I have three extroverted teenagers and I’ve noticed something about them since COVID-19, especially in the last two months or so: their new normal of not seeing friends and being home more has made even the slightest outing a bit hard on them. As in, they don’t really want to put the energy or effort into seeing anyone.
They are fine to hop in the car and hit the drive-thru, but they hide if they see someone they know.
My youngest son is already nervous about the Zoom meetings he’ll have with his classmates and teachers (we opted for online learning) and has decided he will just turn his camera off after I told him it wasn’t an option for him to skip these meetings and classes.
It seems as though the more they keep to themselves, the more they struggle to muster up the energy to talk to anyone outside of our household.
They are usually extroverted, outgoing kids who like action. It seems like the more they socialize, the better they are at it. But, like a muscle, that skill has weakened with lack of use — and now they’re out of practice.
If extroverted kids are feeling socially awkward right now, let’s take a moment and think about how the shy, introverted kids must be feeling. They’ve been cut off from the world for months at a time, then are expected to pick up and go to school as if nothing traumatic has happened.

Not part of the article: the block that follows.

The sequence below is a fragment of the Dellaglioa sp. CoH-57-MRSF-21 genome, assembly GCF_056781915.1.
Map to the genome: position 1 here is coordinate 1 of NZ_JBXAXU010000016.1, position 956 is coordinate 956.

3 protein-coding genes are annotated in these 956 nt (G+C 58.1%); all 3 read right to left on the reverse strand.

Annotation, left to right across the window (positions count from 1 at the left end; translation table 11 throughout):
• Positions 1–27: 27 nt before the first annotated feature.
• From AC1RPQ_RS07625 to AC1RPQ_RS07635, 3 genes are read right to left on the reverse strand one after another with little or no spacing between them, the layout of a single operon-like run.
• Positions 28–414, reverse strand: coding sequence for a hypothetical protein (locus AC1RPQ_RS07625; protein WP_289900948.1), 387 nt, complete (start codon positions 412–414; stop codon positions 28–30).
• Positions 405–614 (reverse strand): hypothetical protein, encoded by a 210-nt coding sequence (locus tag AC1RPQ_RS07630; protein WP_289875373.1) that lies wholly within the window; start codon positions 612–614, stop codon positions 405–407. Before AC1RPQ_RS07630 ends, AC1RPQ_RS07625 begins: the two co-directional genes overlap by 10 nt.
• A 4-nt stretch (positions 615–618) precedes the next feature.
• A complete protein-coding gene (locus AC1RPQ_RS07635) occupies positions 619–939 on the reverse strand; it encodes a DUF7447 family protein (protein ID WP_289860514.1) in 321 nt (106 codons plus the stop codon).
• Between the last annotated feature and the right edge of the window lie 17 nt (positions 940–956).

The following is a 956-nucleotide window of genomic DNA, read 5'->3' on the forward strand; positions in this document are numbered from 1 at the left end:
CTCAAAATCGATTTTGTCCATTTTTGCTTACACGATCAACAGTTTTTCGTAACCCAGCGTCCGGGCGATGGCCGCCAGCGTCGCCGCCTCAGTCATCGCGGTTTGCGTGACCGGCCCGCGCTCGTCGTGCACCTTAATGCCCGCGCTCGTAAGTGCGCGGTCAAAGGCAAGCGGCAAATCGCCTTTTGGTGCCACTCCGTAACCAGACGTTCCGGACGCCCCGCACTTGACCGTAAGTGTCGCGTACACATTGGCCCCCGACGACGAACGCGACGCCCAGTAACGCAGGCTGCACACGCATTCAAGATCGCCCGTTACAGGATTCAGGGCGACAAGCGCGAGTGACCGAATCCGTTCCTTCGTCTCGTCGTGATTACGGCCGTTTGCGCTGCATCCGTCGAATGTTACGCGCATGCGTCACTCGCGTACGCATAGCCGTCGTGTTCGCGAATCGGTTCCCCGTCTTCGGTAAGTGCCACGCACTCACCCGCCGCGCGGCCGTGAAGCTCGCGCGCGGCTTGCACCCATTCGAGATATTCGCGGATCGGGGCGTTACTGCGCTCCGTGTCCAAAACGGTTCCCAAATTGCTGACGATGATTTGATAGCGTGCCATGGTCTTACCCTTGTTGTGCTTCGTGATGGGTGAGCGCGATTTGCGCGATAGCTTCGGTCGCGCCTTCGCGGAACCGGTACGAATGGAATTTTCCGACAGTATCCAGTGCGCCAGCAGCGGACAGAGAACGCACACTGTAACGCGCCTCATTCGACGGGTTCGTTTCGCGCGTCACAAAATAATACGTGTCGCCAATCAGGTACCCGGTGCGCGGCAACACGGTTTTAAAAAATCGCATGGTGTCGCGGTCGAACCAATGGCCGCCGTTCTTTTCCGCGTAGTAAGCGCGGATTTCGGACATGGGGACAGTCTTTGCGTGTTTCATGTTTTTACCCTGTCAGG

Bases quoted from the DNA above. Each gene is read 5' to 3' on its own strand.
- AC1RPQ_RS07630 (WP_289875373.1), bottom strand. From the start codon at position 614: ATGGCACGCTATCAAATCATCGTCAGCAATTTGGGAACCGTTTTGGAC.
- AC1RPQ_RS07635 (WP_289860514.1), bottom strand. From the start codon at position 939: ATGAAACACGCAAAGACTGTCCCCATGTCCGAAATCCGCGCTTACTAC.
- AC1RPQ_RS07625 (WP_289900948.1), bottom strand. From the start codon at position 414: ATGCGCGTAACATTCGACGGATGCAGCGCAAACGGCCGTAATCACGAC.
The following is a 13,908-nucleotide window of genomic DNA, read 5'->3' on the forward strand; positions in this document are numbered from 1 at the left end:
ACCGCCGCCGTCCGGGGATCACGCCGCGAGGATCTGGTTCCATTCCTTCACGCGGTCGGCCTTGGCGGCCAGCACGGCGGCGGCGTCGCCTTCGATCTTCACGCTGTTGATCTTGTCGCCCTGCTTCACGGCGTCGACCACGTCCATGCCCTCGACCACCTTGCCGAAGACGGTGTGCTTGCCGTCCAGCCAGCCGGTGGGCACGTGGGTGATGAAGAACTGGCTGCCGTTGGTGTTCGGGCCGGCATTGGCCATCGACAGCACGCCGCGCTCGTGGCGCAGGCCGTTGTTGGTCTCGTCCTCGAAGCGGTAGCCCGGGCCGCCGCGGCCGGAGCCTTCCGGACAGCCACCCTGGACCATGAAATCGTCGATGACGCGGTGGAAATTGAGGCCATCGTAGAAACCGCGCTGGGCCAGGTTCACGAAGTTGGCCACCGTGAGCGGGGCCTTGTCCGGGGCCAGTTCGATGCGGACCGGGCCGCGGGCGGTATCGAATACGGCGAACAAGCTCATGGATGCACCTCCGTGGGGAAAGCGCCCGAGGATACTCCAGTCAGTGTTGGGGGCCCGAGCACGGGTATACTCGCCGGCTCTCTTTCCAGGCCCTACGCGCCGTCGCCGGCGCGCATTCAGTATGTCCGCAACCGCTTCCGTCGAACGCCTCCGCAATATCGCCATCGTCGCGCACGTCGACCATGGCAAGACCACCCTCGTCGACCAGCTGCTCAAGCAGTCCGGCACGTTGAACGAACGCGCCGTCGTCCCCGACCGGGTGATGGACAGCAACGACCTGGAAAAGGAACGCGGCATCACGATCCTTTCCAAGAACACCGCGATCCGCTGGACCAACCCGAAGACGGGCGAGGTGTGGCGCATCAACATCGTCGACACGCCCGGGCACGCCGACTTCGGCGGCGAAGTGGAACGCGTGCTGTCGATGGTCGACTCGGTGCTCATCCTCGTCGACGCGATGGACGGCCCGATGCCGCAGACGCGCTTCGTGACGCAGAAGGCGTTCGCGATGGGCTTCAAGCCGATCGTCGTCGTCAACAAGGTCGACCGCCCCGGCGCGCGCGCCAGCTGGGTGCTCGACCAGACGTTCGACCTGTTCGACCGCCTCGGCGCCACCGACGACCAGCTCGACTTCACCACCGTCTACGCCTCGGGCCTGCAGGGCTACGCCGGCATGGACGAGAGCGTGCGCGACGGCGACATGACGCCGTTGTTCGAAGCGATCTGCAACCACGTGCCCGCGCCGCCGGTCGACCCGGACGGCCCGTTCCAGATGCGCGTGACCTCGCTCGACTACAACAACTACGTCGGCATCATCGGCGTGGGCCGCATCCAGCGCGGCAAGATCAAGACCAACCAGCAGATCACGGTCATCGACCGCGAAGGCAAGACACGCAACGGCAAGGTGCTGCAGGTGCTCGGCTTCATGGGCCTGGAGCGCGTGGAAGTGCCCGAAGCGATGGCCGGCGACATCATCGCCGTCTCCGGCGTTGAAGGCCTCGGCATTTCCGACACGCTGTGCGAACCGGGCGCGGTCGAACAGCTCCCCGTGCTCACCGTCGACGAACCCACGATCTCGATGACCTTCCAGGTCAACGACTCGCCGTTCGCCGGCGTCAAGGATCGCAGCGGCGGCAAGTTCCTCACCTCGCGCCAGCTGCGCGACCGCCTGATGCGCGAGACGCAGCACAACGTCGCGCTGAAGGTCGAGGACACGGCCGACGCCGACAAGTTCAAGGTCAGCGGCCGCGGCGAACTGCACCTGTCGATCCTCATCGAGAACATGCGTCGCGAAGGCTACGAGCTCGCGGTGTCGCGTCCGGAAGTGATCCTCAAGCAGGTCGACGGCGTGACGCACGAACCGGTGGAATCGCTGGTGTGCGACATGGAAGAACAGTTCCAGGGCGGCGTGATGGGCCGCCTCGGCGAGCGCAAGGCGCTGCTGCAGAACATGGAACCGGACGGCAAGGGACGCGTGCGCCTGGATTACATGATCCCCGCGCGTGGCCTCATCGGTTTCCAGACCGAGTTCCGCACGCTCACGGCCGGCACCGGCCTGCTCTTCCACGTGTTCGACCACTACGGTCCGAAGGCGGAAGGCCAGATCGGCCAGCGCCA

Extroverts and introverts alike, our children have been isolated, and now some are headed back to school, where everything is going to be different. The schedule, the social distancing, the masks, and everything from seating arrangements to lunchtime has changed.
Any child would be anxious about those changes. But when you have an introverted child who struggles with anxiety anyway, this whole back to school scene is their worst nightmare.
Annie Giupponi, LMSW, PMH-C, owner of Rooted Counseling, told Scary Mommy, “Newness and uncertainty are the breeding ground of anxiety. Kids are still learning what’s expected of them in so many situations and now all the rules have changed; instead of telling them to share, to smile, to play, we’re telling them to keep their toys to themselves, to mask over their smiles, and to keep their distance.”
This is just the opposite of what they’ve been told to do their entire life.
Giupponi also mentions we shouldn’t dismiss their feelings or tell them to “just handle it.” We have to acknowledge that these circumstances are not normal for anyone. “Don’t gloss over how hard this all is with your kids. They know that things aren’t normal, and trying to put on a false happy face with them will only invalidate their feelings and confuse them further,” she says.
The reality is, some kids are going to head back to school and we need to give the best tools we have to make this awkward transition as easy on them as possible.
Giupponi advises that we talk to our kids, and let them talk to us. “We have to help them label their feelings, let them know they’re not alone in feeling a little nervous or anxious, and then reinforce that you know they can do hard things and you’ll help them figure out how,” she says.